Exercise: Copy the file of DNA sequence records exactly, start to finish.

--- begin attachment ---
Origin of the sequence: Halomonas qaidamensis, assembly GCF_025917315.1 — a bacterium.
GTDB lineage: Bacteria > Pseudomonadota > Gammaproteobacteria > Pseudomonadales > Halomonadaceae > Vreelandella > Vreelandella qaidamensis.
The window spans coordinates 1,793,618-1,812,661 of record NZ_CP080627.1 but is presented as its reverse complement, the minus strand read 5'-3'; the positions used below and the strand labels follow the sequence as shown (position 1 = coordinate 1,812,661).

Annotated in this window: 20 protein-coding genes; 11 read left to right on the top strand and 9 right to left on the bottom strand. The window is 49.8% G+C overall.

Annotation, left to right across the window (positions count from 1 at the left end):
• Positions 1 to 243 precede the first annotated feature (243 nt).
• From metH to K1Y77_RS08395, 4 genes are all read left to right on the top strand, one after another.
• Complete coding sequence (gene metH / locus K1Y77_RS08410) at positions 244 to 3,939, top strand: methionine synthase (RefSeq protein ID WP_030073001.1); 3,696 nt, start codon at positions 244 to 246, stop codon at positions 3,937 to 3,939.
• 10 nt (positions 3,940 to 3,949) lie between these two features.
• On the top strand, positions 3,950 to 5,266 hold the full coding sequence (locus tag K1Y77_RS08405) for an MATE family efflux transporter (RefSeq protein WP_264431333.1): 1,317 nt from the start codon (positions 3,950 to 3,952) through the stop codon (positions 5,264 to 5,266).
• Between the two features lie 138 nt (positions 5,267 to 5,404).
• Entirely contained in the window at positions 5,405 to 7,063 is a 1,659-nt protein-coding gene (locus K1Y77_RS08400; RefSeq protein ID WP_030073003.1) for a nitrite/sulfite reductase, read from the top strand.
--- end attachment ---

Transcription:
Origin of the sequence: Halomonas qaidamensis, assembly GCF_025917315.1 — a bacterium.
GTDB lineage: Bacteria > Pseudomonadota > Gammaproteobacteria > Pseudomonadales > Halomonadaceae > Vreelandella > Vreelandella qaidamensis.
The window spans coordinates 1,793,618-1,812,661 of record NZ_CP080627.1 but is presented as its reverse complement, the minus strand read 5'-3'; the positions used below and the strand labels follow the sequence as shown (position 1 = coordinate 1,812,661).

Annotated in this window: 20 protein-coding genes; 11 read left to right on the top strand and 9 right to left on the bottom strand. The window is 49.8% G+C overall.

Annotation, left to right across the window (positions count from 1 at the left end):
• Positions 1 to 243 precede the first annotated feature (243 nt).
• From metH to K1Y77_RS08395, 4 genes are all read left to right on the top strand, one after another.
• Complete coding sequence (gene metH / locus K1Y77_RS08410) at positions 244 to 3,939, top strand: methionine synthase (RefSeq protein ID WP_030073001.1); 3,696 nt, start codon at positions 244 to 246, stop codon at positions 3,937 to 3,939.
• 10 nt (positions 3,940 to 3,949) lie between these two features.
• On the top strand, positions 3,950 to 5,266 hold the full coding sequence (locus tag K1Y77_RS08405) for an MATE family efflux transporter (RefSeq protein WP_264431333.1): 1,317 nt from the start codon (positions 3,950 to 3,952) through the stop codon (positions 5,264 to 5,266).
• Between the two features lie 138 nt (positions 5,267 to 5,404).
• Entirely contained in the window at positions 5,405 to 7,063 is a 1,659-nt protein-coding gene (locus K1Y77_RS08400; RefSeq protein ID WP_030073003.1) for a nitrite/sulfite reductase, read from the top strand.